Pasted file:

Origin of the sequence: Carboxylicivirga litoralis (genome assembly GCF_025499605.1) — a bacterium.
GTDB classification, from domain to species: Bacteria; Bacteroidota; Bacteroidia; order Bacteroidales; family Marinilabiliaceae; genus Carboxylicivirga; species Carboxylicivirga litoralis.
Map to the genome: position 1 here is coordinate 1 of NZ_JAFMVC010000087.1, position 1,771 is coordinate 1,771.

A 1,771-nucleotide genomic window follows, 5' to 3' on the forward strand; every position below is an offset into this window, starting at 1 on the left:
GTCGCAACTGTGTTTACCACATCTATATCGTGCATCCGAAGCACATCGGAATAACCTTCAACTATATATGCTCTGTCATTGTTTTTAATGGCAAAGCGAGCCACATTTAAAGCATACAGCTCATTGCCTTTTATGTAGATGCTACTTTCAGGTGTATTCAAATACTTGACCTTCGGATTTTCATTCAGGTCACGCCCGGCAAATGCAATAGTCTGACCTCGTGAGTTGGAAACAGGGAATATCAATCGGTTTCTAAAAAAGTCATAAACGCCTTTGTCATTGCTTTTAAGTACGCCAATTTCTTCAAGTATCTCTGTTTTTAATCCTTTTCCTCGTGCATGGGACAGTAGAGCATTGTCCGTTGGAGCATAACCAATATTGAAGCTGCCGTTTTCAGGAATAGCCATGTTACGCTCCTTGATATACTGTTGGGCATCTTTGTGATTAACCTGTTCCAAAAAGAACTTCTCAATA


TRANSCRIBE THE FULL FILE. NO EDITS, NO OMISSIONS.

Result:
Origin of the sequence: Carboxylicivirga litoralis (genome assembly GCF_025499605.1) — a bacterium.
GTDB classification, from domain to species: Bacteria; Bacteroidota; Bacteroidia; order Bacteroidales; family Marinilabiliaceae; genus Carboxylicivirga; species Carboxylicivirga litoralis.
Map to the genome: position 1 here is coordinate 1 of NZ_JAFMVC010000087.1, position 1,771 is coordinate 1,771.

A 1,771-nucleotide genomic window follows, 5' to 3' on the forward strand; every position below is an offset into this window, starting at 1 on the left:
GTCGCAACTGTGTTTACCACATCTATATCGTGCATCCGAAGCACATCGGAATAACCTTCAACTATATATGCTCTGTCATTGTTTTTAATGGCAAAGCGAGCCACATTTAAAGCATACAGCTCATTGCCTTTTATGTAGATGCTACTTTCAGGTGTATTCAAATACTTGACCTTCGGATTTTCATTCAGGTCACGCCCGGCAAATGCAATAGTCTGACCTCGTGAGTTGGAAACAGGGAATATCAATCGGTTTCTAAAAAAGTCATAAACGCCTTTGTCATTGCTTTTAAGTACGCCAATTTCTTCAAGTATCTCTGTTTTTAATCCTTTTCCTCGTGCATGGGACAGTAGAGCATTGTCCGTTGGAGCATAACCAATATTGAAGCTGCCGTTTTCAGGAATAGCCATGTTACGCTCCTTGATATACTGTTGGGCATCTTTGTGATTAACCTGTTCCAAAAAGAACTTCTCAATA